Best Release Practices
Bring in the shark quickly. Longer fight times could mean the shark will be at a higher risk of mortality. (Prohibited or protected species that die while on the line after being caught must be returned to the water.) Use lots of drag and heavy enough tackle to limit extended fight times. Think about what size shark you will be catching. The bigger the shark, the heavier the tackle should be. Do not remove sharks from water - extended air exposure could be deadly. Take photos with the shark in the water.
What is known about the benefits of using circle hooks for shark fishing comes from research conducted in commercial longline fisheries, where shark capture occurs mostly as bycatch. Studies suggest that the use of circle hooks in the longline fishery does reduce at-vessel mortality compared to J-hooks, but more definitive research is needed before scientific consensus on circle hooks as a conservation tool for sharks can emerge.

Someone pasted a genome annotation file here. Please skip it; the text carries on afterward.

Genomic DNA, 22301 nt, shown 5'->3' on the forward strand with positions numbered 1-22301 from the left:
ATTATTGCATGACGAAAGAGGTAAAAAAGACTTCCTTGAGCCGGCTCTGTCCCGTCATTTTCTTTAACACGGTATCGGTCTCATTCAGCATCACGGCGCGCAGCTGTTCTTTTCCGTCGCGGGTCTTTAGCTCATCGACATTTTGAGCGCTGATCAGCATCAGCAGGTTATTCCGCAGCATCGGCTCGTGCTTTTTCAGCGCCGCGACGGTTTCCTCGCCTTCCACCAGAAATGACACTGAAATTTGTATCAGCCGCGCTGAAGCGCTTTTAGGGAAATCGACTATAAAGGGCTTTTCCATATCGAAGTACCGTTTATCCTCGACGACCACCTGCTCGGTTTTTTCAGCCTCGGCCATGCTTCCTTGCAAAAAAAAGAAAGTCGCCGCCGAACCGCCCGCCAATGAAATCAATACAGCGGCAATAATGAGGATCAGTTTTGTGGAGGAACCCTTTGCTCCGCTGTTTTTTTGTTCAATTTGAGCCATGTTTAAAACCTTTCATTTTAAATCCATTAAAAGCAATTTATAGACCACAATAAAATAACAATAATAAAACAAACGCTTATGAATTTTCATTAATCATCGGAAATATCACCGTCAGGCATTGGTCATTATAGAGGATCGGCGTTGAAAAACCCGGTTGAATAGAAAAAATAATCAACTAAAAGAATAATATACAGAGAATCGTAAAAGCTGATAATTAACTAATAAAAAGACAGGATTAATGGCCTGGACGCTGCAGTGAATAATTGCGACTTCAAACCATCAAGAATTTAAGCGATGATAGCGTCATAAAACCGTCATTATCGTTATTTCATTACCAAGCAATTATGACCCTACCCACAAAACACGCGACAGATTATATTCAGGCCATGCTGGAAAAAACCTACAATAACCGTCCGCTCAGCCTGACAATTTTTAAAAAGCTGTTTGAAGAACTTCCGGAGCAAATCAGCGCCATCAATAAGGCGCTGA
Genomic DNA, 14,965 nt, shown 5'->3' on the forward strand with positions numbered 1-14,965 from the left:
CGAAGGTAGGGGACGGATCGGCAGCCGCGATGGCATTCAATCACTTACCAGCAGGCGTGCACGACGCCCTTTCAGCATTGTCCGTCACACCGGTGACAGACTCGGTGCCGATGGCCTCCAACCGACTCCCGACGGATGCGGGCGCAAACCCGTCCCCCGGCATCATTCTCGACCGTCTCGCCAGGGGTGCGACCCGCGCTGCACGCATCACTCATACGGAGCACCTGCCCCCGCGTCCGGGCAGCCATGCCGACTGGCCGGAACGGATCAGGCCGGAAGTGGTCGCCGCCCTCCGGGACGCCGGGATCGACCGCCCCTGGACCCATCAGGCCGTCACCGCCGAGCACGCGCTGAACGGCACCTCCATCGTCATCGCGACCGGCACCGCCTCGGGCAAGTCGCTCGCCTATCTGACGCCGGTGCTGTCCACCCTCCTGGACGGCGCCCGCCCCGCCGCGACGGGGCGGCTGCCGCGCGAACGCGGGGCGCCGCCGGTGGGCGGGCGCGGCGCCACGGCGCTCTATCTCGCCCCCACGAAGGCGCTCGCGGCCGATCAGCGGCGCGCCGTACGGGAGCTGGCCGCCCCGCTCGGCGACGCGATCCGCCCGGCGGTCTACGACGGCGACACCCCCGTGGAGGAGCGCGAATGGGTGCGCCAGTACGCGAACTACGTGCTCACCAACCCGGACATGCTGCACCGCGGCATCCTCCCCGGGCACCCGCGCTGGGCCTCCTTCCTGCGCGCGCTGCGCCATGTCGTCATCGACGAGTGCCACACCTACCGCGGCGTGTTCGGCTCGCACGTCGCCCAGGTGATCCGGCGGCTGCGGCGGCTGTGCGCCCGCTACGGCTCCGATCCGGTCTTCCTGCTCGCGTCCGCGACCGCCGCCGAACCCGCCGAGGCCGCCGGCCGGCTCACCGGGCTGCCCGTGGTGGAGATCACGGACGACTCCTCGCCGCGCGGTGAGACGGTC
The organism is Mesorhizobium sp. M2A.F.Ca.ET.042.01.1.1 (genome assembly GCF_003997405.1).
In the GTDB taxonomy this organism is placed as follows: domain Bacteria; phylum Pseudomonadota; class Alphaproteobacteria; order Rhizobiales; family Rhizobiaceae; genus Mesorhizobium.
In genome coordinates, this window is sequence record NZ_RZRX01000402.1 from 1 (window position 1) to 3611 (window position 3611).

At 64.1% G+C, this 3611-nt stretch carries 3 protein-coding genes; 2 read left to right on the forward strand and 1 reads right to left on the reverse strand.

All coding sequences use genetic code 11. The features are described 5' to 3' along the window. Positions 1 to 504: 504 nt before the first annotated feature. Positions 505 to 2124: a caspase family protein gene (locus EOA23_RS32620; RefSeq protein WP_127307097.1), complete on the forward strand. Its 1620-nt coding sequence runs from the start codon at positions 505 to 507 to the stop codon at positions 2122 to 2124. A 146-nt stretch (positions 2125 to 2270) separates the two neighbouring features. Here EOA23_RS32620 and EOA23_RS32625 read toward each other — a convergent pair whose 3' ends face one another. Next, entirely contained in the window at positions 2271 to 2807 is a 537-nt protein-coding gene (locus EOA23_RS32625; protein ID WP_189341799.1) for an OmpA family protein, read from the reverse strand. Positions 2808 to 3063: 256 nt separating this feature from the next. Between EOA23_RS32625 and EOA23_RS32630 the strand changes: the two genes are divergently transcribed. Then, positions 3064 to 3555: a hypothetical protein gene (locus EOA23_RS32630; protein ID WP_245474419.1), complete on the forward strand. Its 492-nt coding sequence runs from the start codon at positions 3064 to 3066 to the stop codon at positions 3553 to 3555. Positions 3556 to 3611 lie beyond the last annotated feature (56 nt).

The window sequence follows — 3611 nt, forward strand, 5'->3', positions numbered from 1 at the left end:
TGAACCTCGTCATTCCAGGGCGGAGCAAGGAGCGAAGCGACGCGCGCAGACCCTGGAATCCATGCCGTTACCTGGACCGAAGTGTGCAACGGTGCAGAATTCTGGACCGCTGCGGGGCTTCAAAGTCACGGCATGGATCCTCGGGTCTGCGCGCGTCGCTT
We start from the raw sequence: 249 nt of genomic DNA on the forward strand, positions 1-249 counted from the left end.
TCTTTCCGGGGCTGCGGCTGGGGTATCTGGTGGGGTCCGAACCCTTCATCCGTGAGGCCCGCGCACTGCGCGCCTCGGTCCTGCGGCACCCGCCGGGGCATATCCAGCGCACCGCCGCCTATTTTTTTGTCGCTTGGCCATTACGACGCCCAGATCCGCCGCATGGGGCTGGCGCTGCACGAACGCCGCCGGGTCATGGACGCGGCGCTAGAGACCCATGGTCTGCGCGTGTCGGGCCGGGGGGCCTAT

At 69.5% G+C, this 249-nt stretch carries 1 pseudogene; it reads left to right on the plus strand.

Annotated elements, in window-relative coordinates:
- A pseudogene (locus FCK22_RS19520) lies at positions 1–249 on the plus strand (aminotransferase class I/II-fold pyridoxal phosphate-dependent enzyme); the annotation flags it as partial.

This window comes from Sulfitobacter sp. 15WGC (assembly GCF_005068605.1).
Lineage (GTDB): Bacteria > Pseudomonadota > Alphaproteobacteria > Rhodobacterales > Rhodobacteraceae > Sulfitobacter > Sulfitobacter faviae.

- Shark Information (Florida Fish and Wildlife Conservation Commission)
- Fish Handling Practices (Florida Fish and Wildlife Conservation Commission)
- Common Sharks of Florida (Florida Sea Grant)
- A Guide to Circle Hooks (Florida Sea Grant)
- Recreational Shark Fishing Healthy Catch-and-Release (NOAA Fisheries Service)
- Sustainable Sport Fishing for Thresher Sharks (NOAA Fisheries Service)
- Podcast: Hooked on Sharks (NOAA Fisheries Service)
- Best Practice Shark Handling Guide (The Shark Trust)
- A Guide to Sharks, Tunas & Billfishes in the U.S. Atlantic & Gulf of Mexico (Rhode Island Sea Grant)
- Shark Biology and Conservation (MOTE Marine Laboratory)
- Sharks: The Animal Answer Guide (Gene Helfman and George H. Burgess)
- Circle hooks and sharks (Bulletin of Marine Science)
- Guy Harvey Research Institute Shark Tracker